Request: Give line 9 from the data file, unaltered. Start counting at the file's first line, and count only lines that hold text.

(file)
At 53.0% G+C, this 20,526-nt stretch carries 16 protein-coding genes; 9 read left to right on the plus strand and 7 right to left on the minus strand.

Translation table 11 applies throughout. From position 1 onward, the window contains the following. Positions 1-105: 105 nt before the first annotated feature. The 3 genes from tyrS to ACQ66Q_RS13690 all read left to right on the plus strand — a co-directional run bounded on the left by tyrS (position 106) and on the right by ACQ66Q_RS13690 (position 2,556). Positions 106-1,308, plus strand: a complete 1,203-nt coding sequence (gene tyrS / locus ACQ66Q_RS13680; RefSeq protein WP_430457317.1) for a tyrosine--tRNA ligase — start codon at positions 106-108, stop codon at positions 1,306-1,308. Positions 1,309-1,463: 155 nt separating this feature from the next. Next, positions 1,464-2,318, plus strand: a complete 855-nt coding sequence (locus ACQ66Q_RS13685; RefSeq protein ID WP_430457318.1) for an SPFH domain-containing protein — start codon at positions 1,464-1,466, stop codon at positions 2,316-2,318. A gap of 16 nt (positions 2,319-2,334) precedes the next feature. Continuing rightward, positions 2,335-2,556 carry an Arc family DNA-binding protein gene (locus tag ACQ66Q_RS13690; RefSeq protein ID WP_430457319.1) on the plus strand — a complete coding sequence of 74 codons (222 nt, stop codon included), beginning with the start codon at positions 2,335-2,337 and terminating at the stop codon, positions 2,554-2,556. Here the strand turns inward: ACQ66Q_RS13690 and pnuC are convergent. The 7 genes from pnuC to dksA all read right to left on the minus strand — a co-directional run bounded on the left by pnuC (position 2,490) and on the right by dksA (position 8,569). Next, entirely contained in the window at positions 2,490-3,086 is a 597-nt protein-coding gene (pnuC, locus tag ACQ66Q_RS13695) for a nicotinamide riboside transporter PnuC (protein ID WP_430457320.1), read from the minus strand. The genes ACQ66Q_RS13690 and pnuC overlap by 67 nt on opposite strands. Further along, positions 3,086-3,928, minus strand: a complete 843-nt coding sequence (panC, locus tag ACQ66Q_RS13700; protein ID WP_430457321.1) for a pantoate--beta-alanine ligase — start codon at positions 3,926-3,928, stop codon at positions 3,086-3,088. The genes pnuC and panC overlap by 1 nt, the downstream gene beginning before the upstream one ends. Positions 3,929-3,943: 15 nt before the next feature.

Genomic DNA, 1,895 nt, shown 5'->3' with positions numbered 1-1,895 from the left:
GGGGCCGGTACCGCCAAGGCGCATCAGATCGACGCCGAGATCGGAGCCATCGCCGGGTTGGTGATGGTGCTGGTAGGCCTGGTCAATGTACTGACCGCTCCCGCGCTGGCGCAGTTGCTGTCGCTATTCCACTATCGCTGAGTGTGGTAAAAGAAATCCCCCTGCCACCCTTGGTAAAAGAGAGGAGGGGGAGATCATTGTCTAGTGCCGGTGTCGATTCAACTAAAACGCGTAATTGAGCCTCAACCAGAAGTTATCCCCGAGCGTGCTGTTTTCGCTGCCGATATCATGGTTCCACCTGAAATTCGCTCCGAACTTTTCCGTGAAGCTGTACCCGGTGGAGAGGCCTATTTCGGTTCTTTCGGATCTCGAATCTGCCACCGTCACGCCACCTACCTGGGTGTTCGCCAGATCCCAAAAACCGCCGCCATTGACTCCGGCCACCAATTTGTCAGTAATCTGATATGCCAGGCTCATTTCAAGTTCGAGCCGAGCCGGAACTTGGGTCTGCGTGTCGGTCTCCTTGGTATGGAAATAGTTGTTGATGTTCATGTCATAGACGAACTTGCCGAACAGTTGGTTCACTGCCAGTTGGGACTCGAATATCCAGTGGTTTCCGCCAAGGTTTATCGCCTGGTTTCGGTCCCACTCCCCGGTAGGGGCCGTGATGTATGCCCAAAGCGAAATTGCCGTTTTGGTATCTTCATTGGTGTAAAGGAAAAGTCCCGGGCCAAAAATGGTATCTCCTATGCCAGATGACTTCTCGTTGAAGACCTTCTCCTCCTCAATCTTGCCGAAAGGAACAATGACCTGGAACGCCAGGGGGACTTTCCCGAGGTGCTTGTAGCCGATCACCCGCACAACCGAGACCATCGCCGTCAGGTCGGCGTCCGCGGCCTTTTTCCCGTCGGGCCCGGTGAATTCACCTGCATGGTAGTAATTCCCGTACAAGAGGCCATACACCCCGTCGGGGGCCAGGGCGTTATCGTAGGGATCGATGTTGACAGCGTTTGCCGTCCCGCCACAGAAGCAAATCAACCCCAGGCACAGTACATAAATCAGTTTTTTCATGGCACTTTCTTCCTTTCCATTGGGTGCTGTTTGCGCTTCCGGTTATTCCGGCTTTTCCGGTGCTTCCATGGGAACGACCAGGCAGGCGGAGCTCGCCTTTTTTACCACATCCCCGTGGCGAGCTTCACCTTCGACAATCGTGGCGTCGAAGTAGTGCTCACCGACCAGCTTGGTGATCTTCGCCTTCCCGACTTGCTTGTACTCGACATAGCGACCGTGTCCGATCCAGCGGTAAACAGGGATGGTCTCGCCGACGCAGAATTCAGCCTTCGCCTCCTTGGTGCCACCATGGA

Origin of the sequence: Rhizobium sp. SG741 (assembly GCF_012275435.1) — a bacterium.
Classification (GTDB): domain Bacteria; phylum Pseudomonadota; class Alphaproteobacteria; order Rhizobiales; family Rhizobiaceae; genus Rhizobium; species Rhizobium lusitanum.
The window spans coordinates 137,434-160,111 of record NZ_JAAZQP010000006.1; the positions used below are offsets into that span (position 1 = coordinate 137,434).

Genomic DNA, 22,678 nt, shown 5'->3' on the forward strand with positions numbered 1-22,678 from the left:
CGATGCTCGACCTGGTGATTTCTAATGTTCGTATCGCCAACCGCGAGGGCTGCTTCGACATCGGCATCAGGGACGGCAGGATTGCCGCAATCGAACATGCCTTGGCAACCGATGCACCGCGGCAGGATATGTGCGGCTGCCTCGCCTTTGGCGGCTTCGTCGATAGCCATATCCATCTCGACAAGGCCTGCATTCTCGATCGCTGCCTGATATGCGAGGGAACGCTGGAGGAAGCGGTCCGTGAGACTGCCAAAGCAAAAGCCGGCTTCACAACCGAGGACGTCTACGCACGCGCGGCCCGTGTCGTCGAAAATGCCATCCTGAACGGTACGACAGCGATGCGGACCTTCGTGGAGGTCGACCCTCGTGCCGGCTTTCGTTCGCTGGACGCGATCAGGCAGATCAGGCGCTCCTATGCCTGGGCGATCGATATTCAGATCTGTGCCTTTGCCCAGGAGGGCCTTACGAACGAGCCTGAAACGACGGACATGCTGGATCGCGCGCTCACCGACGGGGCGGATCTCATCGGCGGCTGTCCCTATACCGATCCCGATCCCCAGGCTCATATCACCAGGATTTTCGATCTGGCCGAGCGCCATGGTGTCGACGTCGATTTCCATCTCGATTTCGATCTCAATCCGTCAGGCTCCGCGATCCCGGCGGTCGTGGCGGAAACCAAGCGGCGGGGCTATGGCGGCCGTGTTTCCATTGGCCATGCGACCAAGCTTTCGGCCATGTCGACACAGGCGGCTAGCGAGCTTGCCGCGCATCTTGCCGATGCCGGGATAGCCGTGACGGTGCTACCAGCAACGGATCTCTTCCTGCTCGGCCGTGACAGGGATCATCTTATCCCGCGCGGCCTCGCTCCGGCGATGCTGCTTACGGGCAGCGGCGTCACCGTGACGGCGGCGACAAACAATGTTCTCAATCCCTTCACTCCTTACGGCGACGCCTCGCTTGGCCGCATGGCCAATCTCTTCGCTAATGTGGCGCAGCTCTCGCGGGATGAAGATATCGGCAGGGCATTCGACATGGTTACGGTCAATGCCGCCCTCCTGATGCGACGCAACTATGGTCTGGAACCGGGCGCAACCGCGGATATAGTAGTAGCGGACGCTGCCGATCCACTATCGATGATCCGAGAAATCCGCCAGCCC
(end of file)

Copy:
CGATGCTCGACCTGGTGATTTCTAATGTTCGTATCGCCAACCGCGAGGGCTGCTTCGACATCGGCATCAGGGACGGCAGGATTGCCGCAATCGAACATGCCTTGGCAACCGATGCACCGCGGCAGGATATGTGCGGCTGCCTCGCCTTTGGCGGCTTCGTCGATAGCCATATCCATCTCGACAAGGCCTGCATTCTCGATCGCTGCCTGATATGCGAGGGAACGCTGGAGGAAGCGGTCCGTGAGACTGCCAAAGCAAAAGCCGGCTTCACAACCGAGGACGTCTACGCACGCGCGGCCCGTGTCGTCGAAAATGCCATCCTGAACGGTACGACAGCGATGCGGACCTTCGTGGAGGTCGACCCTCGTGCCGGCTTTCGTTCGCTGGACGCGATCAGGCAGATCAGGCGCTCCTATGCCTGGGCGATCGATATTCAGATCTGTGCCTTTGCCCAGGAGGGCCTTACGAACGAGCCTGAAACGACGGACATGCTGGATCGCGCGCTCACCGACGGGGCGGATCTCATCGGCGGCTGTCCCTATACCGATCCCGATCCCCAGGCTCATATCACCAGGATTTTCGATCTGGCCGAGCGCCATGGTGTCGACGTCGATTTCCATCTCGATTTCGATCTCAATCCGTCAGGCTCCGCGATCCCGGCGGTCGTGGCGGAAACCAAGCGGCGGGGCTATGGCGGCCGTGTTTCCATTGGCCATGCGACCAAGCTTTCGGCCATGTCGACACAGGCGGCTAGCGAGCTTGCCGCGCATCTTGCCGATGCCGGGATAGCCGTGACGGTGCTACCAGCAACGGATCTCTTCCTGCTCGGCCGTGACAGGGATCATCTTATCCCGCGCGGCCTCGCTCCGGCGATGCTGCTTACGGGCAGCGGCGTCACCGTGACGGCGGCGACAAACAATGTTCTCAATCCCTTCACTCCTTACGGCGACGCCTCGCTTGGCCGCATGGCCAATCTCTTCGCTAATGTGGCGCAGCTCTCGCGGGATGAAGATATCGGCAGGGCATTCGACATGGTTACGGTCAATGCCGCCCTCCTGATGCGACGCAACTATGGTCTGGAACCGGGCGCAACCGCGGATATAGTAGTAGCGGACGCTGCCGATCCACTATCGATGATCCGAGAAATCCGCCAGCCC